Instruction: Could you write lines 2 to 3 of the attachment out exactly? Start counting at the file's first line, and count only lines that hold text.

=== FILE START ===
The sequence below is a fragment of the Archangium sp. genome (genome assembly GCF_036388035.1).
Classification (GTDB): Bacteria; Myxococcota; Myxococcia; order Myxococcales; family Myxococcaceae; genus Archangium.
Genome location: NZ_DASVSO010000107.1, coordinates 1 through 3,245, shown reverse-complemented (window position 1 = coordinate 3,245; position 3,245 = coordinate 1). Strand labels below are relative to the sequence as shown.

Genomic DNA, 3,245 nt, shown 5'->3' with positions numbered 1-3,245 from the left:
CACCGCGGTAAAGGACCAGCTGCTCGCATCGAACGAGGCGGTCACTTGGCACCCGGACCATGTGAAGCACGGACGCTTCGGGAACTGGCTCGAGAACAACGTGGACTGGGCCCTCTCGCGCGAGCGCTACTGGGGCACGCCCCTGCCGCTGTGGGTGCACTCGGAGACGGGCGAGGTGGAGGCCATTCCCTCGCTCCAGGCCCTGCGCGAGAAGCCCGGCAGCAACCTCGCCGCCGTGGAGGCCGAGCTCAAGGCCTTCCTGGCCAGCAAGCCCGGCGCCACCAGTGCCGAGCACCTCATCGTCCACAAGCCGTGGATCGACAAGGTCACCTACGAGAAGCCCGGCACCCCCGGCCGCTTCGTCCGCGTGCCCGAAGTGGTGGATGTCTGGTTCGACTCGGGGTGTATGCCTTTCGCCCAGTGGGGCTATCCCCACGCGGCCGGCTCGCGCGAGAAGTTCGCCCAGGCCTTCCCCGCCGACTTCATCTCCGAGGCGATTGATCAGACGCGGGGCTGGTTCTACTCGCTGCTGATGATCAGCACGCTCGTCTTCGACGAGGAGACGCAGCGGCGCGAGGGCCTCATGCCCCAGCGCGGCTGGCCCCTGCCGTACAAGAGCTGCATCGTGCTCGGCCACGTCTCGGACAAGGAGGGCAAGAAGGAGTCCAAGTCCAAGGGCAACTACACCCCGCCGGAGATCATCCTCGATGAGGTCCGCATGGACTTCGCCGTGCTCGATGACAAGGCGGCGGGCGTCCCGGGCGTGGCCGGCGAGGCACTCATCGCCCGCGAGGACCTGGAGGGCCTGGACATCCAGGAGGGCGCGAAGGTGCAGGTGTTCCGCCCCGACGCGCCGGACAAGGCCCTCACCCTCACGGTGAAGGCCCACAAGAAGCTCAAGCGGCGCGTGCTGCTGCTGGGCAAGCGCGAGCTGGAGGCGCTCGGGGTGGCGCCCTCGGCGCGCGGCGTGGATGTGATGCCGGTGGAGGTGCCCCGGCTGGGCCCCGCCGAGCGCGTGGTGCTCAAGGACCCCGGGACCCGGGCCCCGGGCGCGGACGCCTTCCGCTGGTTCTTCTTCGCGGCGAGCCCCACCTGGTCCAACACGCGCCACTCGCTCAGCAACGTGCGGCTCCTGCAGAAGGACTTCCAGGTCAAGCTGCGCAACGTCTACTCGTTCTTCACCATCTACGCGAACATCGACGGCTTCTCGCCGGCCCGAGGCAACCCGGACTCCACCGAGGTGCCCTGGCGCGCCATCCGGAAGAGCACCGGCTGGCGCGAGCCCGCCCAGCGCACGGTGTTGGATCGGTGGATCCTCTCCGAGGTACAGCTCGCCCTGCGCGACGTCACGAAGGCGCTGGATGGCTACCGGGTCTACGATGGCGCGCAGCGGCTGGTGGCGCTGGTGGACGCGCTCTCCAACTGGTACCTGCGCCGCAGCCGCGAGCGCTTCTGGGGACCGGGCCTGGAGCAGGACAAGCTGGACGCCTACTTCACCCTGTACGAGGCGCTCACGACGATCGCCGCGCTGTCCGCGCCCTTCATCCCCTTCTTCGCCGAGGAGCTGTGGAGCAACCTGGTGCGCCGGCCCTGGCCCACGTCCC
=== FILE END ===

Classification (GTDB): Bacteria; Myxococcota; Myxococcia; order Myxococcales; family Myxococcaceae; genus Archangium.
Genome location: NZ_DASVSO010000107.1, coordinates 1 through 3,245, shown reverse-complemented (window position 1 = coordinate 3,245; position 3,245 = coordinate 1). Strand labels below are relative to the sequence as shown.